NEW YORK (Reuters) - Investors raised their bets against Tesla Inc (TSLA.O) shares by 10 percent since mid-March on the view that the market was too optimistic on the electric car maker’s prospects, financial analytics firm S3 Partners said on Tuesday.
Tesla shares sold short now stand at 31.5 million, or 25 percent of freely available shares, S3 Partners said. Short-sellers aim to profit by selling borrowed shares in the hope of buying them back later at a lower price.
Pressure has been building on Tesla to show it can churn out its less-expensive Model 3 sedans without raising more cash. A fatal Tesla Model X car crash in California on March 23 also pressured share prices as well as the company’s options and debt-market rating.
“This is a once-in-a-lifetime short,” said Peter DeCaprio, partner at Crow Point Partners LLC.
“It’s like the perfect storm of elements that you need in a short thesis. Usually you try to find three or four good ones, this has got 15. It’s everything. But everything is magnified because of the valuation.”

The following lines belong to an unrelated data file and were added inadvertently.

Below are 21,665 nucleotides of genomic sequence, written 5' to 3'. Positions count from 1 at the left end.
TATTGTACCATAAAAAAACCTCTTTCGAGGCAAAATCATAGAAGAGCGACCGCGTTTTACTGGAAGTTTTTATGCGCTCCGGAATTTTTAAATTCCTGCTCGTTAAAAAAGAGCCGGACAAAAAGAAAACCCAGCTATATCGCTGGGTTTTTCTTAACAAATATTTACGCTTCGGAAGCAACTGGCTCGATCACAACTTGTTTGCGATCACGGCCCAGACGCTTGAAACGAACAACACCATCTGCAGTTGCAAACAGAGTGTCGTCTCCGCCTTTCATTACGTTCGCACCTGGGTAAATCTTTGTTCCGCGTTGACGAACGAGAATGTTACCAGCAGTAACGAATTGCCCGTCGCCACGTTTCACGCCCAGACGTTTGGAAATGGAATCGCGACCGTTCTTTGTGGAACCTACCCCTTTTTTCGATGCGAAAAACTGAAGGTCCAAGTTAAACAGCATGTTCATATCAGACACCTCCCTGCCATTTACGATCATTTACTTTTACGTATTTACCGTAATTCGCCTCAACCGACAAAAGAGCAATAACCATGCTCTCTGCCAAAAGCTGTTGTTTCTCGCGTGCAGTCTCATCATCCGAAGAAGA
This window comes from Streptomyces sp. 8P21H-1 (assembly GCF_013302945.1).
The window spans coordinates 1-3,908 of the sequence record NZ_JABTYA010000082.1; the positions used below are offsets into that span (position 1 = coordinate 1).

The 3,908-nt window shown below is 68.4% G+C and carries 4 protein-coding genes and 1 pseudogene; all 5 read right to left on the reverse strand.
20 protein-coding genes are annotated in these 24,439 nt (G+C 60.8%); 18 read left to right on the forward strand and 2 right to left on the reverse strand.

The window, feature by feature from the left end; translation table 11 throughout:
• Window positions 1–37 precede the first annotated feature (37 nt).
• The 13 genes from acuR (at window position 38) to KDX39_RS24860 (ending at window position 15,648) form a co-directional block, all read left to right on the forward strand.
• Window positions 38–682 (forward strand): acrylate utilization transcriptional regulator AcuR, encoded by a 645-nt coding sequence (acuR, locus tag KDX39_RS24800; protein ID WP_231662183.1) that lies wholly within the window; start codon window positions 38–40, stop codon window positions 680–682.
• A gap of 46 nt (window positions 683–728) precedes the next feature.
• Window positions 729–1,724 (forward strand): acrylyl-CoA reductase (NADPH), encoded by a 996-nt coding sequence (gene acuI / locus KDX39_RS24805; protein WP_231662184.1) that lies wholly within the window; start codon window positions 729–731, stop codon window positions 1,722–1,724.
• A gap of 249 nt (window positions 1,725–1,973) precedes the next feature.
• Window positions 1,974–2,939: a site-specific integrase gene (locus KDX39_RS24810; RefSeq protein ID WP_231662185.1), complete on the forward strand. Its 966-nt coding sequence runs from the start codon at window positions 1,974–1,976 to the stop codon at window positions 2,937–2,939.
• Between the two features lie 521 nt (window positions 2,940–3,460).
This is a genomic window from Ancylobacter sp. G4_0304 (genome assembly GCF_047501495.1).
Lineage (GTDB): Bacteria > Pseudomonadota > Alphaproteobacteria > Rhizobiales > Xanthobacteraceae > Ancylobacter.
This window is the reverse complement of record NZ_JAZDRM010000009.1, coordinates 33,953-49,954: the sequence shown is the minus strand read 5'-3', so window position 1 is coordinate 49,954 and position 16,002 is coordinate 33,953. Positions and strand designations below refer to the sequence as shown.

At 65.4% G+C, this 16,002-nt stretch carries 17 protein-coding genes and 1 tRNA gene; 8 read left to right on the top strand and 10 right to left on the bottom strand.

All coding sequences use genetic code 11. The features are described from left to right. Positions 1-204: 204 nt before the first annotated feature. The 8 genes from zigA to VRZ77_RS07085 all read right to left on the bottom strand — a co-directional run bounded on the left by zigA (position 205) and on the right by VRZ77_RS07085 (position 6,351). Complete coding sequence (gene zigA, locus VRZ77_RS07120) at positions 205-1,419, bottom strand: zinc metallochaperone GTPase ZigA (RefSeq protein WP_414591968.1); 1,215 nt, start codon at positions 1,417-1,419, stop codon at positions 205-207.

Tesla on Tuesday sought to quash any speculation it might need to raise more capital this year and also announced it built 2,020 of its Model 3 sedans in the last seven days.
Tesla’s battered shares rose 6.7 percent to trade at $269.42 on Tuesday afternoon, still well below the 12-month peak of $389 last September. The company did not respond to a request for comment.
Billionaire investor David Einhorn, who has been betting for months that Tesla’s stock price will fall, did not mention the carmaker by name in his quarterly letter to clients on Tuesday.
Tesla is part of Einhorn’s so-called bubble basket, which also includes bets against Amazon.com Inc (AMZN.O) and Netflix Inc (NFLX.O). While conventional wisdom suggests recent turbulence in these stocks could have benefited short-sellers like Einhorn’s Greenlight Capital Inc, Einhorn said the shorts did not perform as he hoped this year.
DeCaprio called Tesla’s production numbers “irrelevant” to him because the company has not proven it can “build a car without incinerating boatloads of cash in the process.”
JPMorgan Chase & Co strategists said in a note that the options market is underpricing Tesla risks and the shares “may be unable to escape a continued sell-off as a confluence of unfortunate events may seal its fate” regardless of production results.
Short-seller Jim Chanos of Kynikos Associates LP told Reuters in November he continued to add to his short position in Tesla throughout 2017.
Reporting by Jennifer Ablan and Trevor Hunnicutt in New York; Additional reporting by Svea Herbst-Bayliss in Boston and Saqib Iqbal Ahmed in New York; Editing by Matthew Lewis and David Gregorio